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BY 4.0 license Open Access Published by De Gruyter March 25, 2020

New trends in nanophotonics

  • Sunae So ORCID logo , Namkyoo Park ORCID logo , Hak Joo Lee ORCID logo and Junsuk Rho ORCID logo EMAIL logo
From the journal Nanophotonics

Nanophotonics considers the complex interactions between light and matter at the sub-wavelength scale. Recent progress in nanophotonics has revealed unprecedented optical phenomena, which have opened up the novel and rapidly developing fields of metamaterials, photonic crystals, and plasmonics. The last few decades have seen explosive growth in this field, from fundamental research to applications including condensed-matter physics, quantum photonics, near-field/far-field optics, biochemical sensing, deep learning for nanophotonic design, and nanofabrication/nanomanufacturing.

The International Conference on Metamaterials, Photonic Crystals, and Plasmonics (META) is an annual conference of researchers in metamaterials, nanophotonics, and other closely related topics. It covers a broad range of topics including, but not limited to, metasurfaces, meta-devices, topological effects in optics, two-dimensional materials, light-matter interaction in nano-cavities, plasmonic circuits, thermal engineering, and quantum photonic systems. The latest conference, META’19, was held in Lisbon, Portugal (July 23–26, 2019), where the latest trends and recent progress in nanophotonics were discussed to provide further insights for researchers. This special issue introduces a selection of cutting-edge original research and review papers from the conference.

Metasurfaces can manipulate the optical properties of light with the ultrathin materials. Two groups review this topic in detail in this issue. Wei et al. [1] focus on the recent research progress in metasurfaces for holographic displays, polarization conversion, active modulation, and linear and nonlinear modulation; the authors discuss in detail the working principle and advantages of metasurfaces and provide many specific applications. Intaravanne and Chen [2] review the recent progress on metasurfaces, mainly focusing on metasurface devices for polarization detection and polarization profiles. The review also presents various applications of metasurface-based devices by manipulating arbitrary polarizations, with specific examples for high-resolution images, quick-response codes, color images, and holograms.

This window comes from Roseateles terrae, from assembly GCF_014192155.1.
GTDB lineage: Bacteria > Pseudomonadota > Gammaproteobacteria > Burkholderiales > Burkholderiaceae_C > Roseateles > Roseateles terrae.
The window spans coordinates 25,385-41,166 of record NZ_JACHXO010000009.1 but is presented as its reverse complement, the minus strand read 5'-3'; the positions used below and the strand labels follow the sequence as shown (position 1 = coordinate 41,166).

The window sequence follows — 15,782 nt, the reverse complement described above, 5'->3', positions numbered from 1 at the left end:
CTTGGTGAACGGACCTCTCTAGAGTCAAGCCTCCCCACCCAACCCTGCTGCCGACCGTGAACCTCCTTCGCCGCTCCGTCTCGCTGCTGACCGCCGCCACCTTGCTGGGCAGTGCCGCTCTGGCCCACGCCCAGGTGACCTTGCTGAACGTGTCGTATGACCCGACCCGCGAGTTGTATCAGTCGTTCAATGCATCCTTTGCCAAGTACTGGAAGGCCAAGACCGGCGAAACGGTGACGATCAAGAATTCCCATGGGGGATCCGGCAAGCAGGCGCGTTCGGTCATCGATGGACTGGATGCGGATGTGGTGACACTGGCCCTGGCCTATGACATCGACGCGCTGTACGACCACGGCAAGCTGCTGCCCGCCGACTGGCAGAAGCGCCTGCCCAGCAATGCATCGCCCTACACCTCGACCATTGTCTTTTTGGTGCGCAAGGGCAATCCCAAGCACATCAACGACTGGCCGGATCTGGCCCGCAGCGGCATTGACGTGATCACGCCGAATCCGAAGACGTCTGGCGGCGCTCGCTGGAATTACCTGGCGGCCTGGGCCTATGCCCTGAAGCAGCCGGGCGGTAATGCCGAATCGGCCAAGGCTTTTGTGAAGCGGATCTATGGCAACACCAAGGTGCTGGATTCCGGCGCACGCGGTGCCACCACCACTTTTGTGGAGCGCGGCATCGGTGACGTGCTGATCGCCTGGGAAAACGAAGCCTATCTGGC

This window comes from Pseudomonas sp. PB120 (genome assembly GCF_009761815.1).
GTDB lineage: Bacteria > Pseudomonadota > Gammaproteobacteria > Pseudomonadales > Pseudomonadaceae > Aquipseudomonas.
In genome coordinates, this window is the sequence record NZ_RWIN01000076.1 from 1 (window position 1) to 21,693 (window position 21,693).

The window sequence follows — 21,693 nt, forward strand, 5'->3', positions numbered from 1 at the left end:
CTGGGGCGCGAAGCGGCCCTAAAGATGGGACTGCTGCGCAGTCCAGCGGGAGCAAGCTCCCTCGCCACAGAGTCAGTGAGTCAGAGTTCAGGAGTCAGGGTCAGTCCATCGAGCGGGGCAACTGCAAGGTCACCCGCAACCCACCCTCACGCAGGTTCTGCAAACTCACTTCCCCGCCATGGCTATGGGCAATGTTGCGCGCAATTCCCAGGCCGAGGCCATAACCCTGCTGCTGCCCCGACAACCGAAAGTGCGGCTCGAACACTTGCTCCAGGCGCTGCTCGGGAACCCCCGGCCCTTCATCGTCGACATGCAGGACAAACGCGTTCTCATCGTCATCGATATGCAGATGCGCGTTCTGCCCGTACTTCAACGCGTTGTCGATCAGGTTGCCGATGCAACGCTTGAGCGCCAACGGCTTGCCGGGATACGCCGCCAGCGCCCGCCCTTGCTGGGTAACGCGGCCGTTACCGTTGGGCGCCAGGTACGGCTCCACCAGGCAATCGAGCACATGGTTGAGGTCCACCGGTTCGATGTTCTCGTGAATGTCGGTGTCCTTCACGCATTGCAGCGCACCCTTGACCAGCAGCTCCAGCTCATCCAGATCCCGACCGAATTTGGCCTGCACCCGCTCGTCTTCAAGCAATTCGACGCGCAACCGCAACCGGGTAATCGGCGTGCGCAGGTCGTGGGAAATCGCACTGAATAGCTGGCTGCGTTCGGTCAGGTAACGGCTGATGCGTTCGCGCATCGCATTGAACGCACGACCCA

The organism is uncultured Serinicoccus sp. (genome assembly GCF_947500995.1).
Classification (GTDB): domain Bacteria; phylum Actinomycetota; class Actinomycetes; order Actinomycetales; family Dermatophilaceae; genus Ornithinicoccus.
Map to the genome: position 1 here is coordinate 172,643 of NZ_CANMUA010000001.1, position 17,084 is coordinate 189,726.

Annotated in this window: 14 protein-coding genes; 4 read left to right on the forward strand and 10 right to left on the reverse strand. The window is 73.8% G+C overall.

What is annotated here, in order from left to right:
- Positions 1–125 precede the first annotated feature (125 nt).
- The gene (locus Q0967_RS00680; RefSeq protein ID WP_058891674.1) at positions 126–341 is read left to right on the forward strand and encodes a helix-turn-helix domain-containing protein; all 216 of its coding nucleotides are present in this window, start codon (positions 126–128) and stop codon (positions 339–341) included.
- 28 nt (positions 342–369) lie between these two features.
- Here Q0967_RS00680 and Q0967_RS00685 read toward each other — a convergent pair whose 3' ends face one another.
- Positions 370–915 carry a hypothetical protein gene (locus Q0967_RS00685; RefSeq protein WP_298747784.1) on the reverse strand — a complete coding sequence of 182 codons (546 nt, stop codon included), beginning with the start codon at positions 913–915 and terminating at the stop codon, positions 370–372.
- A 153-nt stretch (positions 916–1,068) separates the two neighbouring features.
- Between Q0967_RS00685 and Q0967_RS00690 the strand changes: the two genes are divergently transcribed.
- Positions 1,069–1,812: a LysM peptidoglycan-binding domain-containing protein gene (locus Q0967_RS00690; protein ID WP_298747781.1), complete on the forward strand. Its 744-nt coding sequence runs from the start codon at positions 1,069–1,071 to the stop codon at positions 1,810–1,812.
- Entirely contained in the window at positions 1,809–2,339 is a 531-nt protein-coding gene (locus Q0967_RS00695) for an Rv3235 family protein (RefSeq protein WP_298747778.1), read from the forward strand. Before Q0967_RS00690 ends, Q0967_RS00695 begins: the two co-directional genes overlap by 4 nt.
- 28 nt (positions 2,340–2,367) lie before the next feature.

Other topics on metasurfaces deal with the unique metasurface-driven optical properties, presented by three groups. Mun et al. [3] report a method to modulate the phase information of a Fano-resonant metasurface; they present an optical de-multiplexer that covers a broad wavelength range in the near-infrared region, and experimentally verify the extremely small full width at half-maximum. The proposed design approach can provide complete control of Fano-resonant metasurfaces for various applications including optical multiplexers, filters, and switches. Park et al. [4] present a metasurface deflector that can control the direction of emission of colloidal quantum dots; the design of metasurfaces was adapted from the optical Yagi-Uda nanoantenna, and the deflection efficiency of the device reaches up to 70%. The developed metasurface facilitates the integration of metasurfaces into a resonant nanocavity, which can lead to the rapid development of many active devices. As another metasurface device, Park et al. [5] demonstrate a general non-Hermitian metasurface to observe exceptional points that exhibit both complex eigenvalues and eigenvectors of a system to form defective eigen-spaces. The designed metasurface is composed of two orthogonally oriented split-ring resonators in a unit cell and exhibits an exceptional point in the polarization space of light. These results provide a platform to study non-Hermitian physics and sensitive terahertz systems that have nontrivial phase responses.

This issue also presents the combination of nanophotonics with deep learning, which has seen an explosion in interest recently. Specifically, the combination of deep learning and inverse design in nanophotonics is reviewed comprehensively by So et al. [6], who discuss recent progress in the application of deep learning to inverse design in nanophotonic devices, as categorized by three paradigms of the learning method. In addition, Jiang and Fan [7] present a global optimization algorithm that uses deep learning to design metasurfaces. The proposed optimization method considers populations and a generative neural network that is trained to optimize the population of the devices. The process allows efficient global optimization, which can be extended to general inverse design problems in other areas of physics.